Workers who receive an annual bonus could boost their borrowing power by up to £33,000, simply by choosing the right mortgage lender.
That’s according to new research by the mortgage broker Private Finance, which says some lenders factor annual bonuses into their affordability calculations more readily than others.
Here, we explain which banks will consider guaranteed and performance-related annual bonuses, and offer advice on the criteria you’ll need to meet.
Could a bonus boost your borrowing power?
A new report by Private Finance claims workers receive an average annual bonus of £1,329 a year, a figure which rises to £8,391 for those working in the City of London.
It claims that the biggest bonuses go to marketing and sales directors (£14,448 a year) and financial managers and directors (£9,166).
The broker says workers in industries where bonuses are commonplace could boost their borrowing power by up to £33,000 by choosing a mortgage lender that will consider these additional earnings as income.
- Find out more: how much can you borrow?
Do all lenders consider annual bonuses?
Each lender has its own policy on whether bonuses can be used as income, but generally speaking, guaranteed annual bonuses are a much safer bet than performance-related bonuses.
Lenders will generally allow a specific percentage of the bonus when assessing your affordability. This can range from 50% right up to 100%.
Whether you can include an annual bonus as income often depends on how many consecutive years you’ve received the bonus.
Some lenders require two or three years’ worth of evidence of the bonus (in the form of payslips or P60s), while others will base their calculations on the average or lowest bonus you were awarded during that period.
A handful of banks require a letter of evidence from your employer to prove the bonuses have been paid.
- Find out more: best and worst mortgage lenders
Which lenders will accept bonuses?
Guaranteed annual bonuses
We’ve crunched the numbers, and found that 38 out of 60 mortgage lenders will allow 100% of a guaranteed annual bonus as income.
A further 14 said they’d allow a maximum of 50% of the bonus amount.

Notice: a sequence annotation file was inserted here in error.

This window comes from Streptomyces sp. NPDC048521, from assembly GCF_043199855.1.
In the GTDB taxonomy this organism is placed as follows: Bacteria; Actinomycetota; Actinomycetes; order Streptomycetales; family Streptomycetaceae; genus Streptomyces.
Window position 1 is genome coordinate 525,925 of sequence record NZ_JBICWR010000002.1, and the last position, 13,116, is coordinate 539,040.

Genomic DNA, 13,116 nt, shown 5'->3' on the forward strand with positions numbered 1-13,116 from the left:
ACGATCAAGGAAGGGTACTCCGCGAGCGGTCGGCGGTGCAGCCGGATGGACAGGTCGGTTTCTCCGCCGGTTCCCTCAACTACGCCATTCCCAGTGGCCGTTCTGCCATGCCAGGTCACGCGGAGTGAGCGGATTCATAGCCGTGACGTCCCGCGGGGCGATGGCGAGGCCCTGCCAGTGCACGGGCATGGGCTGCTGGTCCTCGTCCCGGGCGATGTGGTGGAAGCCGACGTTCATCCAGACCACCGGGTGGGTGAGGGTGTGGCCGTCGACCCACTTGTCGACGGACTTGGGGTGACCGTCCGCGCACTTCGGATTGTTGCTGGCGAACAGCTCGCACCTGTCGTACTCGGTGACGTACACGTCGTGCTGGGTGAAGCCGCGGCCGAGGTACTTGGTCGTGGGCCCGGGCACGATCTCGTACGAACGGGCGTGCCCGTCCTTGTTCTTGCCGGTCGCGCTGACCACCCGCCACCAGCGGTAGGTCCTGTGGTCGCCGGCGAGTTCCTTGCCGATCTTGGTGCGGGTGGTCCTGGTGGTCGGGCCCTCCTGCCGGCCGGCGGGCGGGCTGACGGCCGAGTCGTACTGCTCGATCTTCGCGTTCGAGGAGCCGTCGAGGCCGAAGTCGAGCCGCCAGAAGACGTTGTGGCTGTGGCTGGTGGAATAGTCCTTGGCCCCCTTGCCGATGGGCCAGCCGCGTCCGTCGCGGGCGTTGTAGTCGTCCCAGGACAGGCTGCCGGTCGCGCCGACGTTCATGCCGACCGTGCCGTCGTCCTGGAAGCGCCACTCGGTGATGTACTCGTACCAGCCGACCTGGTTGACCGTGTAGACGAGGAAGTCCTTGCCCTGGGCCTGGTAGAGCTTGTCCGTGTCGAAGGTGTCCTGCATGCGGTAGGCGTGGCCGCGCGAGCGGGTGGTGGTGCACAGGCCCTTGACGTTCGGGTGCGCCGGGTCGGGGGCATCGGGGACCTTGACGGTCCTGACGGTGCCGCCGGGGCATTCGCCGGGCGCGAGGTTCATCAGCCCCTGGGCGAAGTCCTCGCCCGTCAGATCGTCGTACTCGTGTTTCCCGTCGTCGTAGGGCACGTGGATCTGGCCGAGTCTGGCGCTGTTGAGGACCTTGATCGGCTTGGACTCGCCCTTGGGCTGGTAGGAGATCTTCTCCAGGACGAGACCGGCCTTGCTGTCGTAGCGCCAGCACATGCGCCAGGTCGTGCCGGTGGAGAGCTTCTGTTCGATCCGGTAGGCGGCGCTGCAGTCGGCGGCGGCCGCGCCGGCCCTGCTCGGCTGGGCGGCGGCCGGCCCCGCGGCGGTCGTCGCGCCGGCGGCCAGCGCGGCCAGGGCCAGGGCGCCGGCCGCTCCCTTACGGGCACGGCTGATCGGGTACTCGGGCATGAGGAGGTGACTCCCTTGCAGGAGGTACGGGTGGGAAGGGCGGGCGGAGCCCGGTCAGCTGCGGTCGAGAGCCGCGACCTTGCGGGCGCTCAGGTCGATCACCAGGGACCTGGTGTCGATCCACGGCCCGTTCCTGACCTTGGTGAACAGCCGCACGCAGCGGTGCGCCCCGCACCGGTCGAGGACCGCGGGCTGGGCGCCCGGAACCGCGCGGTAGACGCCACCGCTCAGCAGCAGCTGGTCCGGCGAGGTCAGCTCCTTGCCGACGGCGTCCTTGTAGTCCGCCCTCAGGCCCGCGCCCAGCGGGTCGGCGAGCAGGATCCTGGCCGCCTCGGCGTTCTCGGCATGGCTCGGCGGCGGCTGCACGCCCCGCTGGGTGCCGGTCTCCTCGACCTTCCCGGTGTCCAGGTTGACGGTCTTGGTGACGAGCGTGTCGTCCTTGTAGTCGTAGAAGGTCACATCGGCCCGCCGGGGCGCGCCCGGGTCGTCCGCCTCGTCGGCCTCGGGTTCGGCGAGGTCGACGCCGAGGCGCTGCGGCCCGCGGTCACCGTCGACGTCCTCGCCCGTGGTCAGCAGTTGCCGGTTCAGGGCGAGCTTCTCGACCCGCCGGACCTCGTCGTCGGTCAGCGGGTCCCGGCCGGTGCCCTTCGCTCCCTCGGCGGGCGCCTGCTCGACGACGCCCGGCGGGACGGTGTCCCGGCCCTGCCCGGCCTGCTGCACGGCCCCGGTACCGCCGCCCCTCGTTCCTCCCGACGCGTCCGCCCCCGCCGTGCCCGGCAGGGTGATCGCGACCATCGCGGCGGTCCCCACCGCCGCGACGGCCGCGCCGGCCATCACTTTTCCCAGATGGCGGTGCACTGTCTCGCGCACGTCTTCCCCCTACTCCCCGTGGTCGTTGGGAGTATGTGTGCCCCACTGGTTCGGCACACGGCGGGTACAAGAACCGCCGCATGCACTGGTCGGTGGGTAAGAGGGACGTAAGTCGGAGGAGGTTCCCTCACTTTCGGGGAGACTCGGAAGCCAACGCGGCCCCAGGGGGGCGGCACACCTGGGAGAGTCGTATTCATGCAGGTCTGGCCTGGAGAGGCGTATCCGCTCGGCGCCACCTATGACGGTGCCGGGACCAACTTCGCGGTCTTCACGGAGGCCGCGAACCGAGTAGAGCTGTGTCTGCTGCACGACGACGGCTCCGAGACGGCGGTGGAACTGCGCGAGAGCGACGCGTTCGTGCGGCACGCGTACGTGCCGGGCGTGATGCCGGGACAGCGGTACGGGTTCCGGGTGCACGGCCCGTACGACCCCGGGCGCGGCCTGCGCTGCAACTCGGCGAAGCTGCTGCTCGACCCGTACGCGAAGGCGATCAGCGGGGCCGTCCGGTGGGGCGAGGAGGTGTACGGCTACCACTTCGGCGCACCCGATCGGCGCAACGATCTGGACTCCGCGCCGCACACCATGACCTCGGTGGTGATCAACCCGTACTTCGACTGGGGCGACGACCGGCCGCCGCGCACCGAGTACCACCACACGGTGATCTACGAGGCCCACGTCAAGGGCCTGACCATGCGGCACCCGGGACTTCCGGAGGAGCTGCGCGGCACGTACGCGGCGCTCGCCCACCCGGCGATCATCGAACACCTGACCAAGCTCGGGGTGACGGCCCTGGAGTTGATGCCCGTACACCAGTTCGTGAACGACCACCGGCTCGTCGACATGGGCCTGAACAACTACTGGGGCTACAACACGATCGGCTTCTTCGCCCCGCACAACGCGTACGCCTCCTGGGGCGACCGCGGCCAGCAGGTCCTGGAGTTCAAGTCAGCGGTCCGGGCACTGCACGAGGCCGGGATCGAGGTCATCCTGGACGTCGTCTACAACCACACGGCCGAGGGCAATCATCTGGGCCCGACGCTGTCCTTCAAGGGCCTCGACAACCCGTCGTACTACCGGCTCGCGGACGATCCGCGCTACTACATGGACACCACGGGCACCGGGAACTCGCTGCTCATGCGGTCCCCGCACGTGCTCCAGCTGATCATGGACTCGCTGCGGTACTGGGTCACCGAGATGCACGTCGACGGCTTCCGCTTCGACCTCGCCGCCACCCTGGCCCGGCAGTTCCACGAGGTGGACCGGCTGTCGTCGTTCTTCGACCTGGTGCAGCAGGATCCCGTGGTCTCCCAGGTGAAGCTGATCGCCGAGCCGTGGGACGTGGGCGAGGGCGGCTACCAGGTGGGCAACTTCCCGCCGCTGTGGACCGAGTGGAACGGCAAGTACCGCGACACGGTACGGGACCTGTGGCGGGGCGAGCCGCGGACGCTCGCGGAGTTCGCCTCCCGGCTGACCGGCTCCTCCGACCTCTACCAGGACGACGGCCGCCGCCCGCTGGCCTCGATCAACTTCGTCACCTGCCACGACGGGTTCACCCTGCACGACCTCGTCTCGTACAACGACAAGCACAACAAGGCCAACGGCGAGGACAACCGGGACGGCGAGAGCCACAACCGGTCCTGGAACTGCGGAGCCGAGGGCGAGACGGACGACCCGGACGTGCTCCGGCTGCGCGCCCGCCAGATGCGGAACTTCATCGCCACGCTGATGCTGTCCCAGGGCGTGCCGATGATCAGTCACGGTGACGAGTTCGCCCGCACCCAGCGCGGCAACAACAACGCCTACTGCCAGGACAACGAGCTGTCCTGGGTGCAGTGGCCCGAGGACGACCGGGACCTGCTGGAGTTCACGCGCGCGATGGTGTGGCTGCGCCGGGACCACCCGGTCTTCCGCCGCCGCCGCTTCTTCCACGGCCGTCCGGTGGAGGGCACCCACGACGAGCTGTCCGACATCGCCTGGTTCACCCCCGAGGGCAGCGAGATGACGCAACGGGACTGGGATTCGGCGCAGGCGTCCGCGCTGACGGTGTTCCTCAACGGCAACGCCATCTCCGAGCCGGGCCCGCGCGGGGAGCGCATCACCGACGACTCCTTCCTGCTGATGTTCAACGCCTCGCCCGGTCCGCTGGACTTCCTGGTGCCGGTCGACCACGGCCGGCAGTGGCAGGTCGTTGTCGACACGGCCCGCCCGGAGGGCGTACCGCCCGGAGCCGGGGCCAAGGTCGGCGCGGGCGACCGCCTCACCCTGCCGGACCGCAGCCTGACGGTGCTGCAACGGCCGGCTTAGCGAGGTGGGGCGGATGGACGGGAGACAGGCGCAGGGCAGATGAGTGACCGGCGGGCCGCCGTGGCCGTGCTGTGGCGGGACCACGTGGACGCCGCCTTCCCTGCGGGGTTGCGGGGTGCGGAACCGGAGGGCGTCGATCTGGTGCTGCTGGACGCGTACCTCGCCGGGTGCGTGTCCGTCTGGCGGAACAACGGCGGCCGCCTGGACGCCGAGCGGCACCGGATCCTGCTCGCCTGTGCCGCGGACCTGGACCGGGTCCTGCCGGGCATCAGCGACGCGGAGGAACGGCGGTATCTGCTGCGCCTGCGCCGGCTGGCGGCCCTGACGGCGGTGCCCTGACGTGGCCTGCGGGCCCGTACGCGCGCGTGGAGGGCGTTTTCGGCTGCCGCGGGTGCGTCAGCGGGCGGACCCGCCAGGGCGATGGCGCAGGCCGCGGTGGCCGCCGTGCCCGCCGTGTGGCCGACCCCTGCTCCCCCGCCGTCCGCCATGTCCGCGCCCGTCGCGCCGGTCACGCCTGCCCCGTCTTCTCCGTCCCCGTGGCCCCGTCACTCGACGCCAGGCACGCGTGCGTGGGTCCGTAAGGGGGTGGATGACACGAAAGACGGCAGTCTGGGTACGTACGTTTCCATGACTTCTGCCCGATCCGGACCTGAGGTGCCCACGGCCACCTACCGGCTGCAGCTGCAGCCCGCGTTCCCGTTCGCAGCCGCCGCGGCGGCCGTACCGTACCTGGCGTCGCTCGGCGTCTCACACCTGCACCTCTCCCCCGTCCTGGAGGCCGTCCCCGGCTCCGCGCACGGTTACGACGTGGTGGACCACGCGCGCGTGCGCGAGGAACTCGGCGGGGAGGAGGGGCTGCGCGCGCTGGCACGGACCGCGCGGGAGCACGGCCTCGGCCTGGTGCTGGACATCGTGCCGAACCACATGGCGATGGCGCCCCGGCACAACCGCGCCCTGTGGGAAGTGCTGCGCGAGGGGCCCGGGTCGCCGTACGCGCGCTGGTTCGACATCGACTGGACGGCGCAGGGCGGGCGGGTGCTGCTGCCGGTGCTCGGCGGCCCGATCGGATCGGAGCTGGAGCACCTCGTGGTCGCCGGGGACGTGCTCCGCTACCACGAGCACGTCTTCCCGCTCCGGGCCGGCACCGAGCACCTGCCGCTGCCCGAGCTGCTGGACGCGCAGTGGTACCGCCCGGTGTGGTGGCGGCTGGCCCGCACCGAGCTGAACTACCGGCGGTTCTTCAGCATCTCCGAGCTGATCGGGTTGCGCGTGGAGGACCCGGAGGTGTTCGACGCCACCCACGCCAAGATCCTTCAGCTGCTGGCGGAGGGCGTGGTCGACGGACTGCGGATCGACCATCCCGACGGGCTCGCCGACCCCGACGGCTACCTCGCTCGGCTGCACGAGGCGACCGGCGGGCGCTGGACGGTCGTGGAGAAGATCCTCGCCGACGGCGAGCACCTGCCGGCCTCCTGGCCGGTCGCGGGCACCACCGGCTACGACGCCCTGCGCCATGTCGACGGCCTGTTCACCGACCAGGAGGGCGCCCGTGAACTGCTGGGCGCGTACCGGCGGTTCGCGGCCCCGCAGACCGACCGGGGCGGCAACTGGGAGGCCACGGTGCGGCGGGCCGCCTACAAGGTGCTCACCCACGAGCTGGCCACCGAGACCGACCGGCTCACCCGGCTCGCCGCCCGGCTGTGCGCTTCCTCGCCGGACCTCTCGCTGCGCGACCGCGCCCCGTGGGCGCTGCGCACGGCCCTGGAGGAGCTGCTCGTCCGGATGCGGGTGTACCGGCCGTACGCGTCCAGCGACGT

The table below shows the policies adopted by the major lenders.
A note of caution – while our table offers a guide, bear in mind that each lender has its own rules on how many years you’ll need to have received the bonus, and any evidence you’ll need to provide.
Performance-related annual bonuses
Lenders are more reticent to consider performance-related bonuses, as they’re not as secure as a guaranteed annual payment.
32 lenders say they’ll only allow up to 50% of a performance-related annual bonus, and just 17 will allow the full 100%.
How to ensure your bonus is considered
If bonuses are a significant part of your income, it’s worth taking independent advice from a whole-of-market mortgage broker.
A good broker will be able to assess which lenders will take your bonus into account and will be able to navigate the various rules adopted by different banks.
This can also be a useful move if you have a job that relies heavily on commission.
Should you use your bonus to overpay your mortgage?
In this article, we’ve focused on annual bonuses. If you receive irregular bonuses (say monthly or quarterly performance-related payments), it might be worth considering mortgages that will allow you to overpay on an ad-hoc basis.
Many mortgages will let you overpay up to 10% of the balance each year, but a broker may be able to find a deal that specifically suits your personal circumstances.
- Find out more: how to choose a mortgage broker
How much difference does a bonus make?
Generally speaking, lenders will allow you to borrow up to four and a half times your annual income when applying for a mortgage.
So if you earn £40,000 a year, you could theoretically borrow £180,000, provided you meet the lender’s other criteria.
If you then received a £5,000 bonus and chose a lender who will consider this as income, you could theoretically increase your borrowing to £202,500.
Alternatives for first-time buyers
Of course, not everyone receives annual bonuses, and many cash-strapped first-time buyers remain locked out of home ownership.
With this in mind, some banks have moved to offer deals that allow buyers to borrow five or five and a half times their income, depending on income or profession.
For example, Barclays announced new criteria in June 2019 meaning first-time buyers earning at least £30,000 could borrow five times their annual income.
Lenders have also looked to innovate by increasing the length of their mortgage terms to 35 years and beyond, allowing buyers to meet affordability criteria by stretching their payments out for longer.
You can use our calculator below for an idea of how much you might be able to borrow.